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My real-estate lawyer sent me an offer to file a tax appeal on my behalf. I will have to pay some percentage from the tax savings if appeal is successful and my taxes are reduced and won't have to pay anything otherwise.

To me it sounds like a win-win deal where I do not lose anything.

Are there any hidden downsides to this? For example, could this negatively affect property price? Or perhaps raise my taxes on a longer run?

  • Why did he send you this offer to begin with? – littleadv Feb 12 '14 at 20:05
  • @littleadv: I am guessing - to make some money in case appeal is successful? – user4929 Feb 12 '14 at 20:13
  • @VladLazarenko - You had an established relationship? Yes, no downside. Many people don't have any idea how to file an appeal like this, a fraction of first year savings is a fair price, if you have no cost. – JoeTaxpayer Feb 12 '14 at 21:36
  • @JoeTaxpayer: Yes, this is a lawyer I've been working with on all my housing matters (definitely not a letter from Nigerian price :)). But I figured - always better to double check. Thanks for your response! – user4929 Feb 12 '14 at 21:41
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    Note that when you ask to have the value reconsidered, you are also opening an opportunity to raise the number. Never invoke what thou canst mot banish.. – keshlam Dec 4 '15 at 15:41
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I have been doing this for years on Long Island, NY where property taxes are very high. Several local law firms specialize in filing appeals for homeowners. The usual fee is 1/2 of the first year's property tax savings with no charge if the appeal is unsuccessful. I have not found any downside to this process. You could eliminate the fee by filing your own appeal, which is possible, but it is not a simple process.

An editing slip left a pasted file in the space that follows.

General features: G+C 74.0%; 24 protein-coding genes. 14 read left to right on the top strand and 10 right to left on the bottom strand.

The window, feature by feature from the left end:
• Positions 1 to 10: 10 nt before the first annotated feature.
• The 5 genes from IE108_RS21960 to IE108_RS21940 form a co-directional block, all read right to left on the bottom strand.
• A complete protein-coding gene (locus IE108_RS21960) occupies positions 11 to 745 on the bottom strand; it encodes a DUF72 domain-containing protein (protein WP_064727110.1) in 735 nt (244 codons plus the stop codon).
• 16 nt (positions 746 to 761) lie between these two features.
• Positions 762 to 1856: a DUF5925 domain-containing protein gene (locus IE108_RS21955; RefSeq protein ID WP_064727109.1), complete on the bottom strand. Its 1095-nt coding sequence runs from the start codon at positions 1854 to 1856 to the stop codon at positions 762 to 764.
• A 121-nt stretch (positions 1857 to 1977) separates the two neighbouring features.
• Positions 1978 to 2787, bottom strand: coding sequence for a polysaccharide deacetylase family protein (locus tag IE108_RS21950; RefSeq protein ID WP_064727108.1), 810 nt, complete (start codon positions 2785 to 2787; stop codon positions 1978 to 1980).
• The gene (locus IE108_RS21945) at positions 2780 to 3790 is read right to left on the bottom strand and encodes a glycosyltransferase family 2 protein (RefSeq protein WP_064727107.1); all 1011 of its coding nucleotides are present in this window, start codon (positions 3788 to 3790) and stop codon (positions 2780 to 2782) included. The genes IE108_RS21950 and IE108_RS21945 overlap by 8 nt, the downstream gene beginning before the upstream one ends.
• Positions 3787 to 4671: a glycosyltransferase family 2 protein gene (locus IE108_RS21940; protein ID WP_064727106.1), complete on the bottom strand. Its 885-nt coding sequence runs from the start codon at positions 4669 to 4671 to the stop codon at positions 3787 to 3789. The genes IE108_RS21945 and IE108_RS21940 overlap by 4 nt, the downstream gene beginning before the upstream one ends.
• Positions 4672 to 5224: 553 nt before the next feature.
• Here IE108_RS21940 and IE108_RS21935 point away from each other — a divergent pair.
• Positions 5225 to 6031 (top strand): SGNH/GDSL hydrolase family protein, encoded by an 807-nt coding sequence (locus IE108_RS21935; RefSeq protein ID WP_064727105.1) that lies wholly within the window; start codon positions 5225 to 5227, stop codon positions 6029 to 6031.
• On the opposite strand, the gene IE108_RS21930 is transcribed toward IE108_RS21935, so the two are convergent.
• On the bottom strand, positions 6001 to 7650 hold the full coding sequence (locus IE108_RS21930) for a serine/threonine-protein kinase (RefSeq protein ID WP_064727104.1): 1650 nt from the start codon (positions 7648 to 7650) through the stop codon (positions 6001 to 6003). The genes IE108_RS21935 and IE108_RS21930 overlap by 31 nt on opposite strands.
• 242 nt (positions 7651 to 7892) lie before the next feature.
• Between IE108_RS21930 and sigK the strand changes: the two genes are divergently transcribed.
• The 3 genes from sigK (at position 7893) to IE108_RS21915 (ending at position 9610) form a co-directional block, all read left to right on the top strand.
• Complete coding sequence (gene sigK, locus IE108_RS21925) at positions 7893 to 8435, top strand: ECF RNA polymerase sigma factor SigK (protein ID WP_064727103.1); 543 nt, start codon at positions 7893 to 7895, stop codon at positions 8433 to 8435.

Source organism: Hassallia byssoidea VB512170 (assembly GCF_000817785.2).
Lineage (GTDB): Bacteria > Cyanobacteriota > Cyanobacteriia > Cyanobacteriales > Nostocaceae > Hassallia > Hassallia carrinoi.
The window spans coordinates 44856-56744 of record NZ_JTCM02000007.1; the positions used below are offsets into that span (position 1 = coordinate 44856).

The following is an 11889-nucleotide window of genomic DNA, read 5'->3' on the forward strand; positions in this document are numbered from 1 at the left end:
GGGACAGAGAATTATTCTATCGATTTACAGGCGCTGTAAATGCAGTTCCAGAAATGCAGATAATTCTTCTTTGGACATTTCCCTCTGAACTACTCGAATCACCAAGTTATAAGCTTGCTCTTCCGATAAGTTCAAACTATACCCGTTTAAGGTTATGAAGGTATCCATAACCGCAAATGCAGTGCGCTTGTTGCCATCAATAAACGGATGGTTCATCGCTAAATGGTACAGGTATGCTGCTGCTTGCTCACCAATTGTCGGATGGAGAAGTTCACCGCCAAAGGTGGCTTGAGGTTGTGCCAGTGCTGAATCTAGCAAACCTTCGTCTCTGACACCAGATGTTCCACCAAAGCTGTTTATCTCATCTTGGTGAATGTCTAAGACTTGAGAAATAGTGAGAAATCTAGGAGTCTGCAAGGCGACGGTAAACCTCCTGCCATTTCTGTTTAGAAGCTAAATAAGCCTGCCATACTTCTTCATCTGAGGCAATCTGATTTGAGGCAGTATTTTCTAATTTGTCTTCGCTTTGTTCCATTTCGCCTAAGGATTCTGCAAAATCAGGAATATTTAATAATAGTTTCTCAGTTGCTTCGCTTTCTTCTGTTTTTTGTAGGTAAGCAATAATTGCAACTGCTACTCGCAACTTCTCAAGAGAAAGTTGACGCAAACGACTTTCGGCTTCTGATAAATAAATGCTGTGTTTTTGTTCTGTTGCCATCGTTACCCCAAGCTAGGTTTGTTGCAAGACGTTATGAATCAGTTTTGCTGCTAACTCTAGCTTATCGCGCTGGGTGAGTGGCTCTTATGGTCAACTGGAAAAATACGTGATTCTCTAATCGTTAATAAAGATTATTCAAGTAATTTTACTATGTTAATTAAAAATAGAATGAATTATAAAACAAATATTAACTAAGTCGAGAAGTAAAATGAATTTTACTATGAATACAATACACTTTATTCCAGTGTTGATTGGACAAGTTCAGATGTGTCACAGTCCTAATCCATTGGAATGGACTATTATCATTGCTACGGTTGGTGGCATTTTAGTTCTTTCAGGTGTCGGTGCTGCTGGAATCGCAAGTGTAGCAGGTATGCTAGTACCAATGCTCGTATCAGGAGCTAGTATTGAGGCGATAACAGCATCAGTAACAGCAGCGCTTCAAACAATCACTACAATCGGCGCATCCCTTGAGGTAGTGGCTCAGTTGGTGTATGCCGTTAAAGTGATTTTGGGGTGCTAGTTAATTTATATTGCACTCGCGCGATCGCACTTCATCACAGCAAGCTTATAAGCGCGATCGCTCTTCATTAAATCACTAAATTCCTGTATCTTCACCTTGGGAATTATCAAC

• Thanks, Barry. I am in for a tax appeal as well. Taxes are too damn high! – user4929 Feb 13 '14 at 2:36
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Many property appraisers use the property's assessed value (and the factors that go into computing it) to calibrate their appraisals. If successful, your property tax appeal will cause your local government to downgrade one or more factors that affect the appraised value. This is likely to cause property appraisers to reduce your property's appraised value.

A lower appraised value will reduce your home equity (for purposes of getting a bank loan), reduce the amount you can borrow against your home, and increase your borrowing costs.

In jurisdictions with modest property tax rates, it can be worthwhile to appeal a property tax assessment in order to increase the assessed value. In the U.S., the difference between 15% and 23% home equity can result in substantial mortgage savings.

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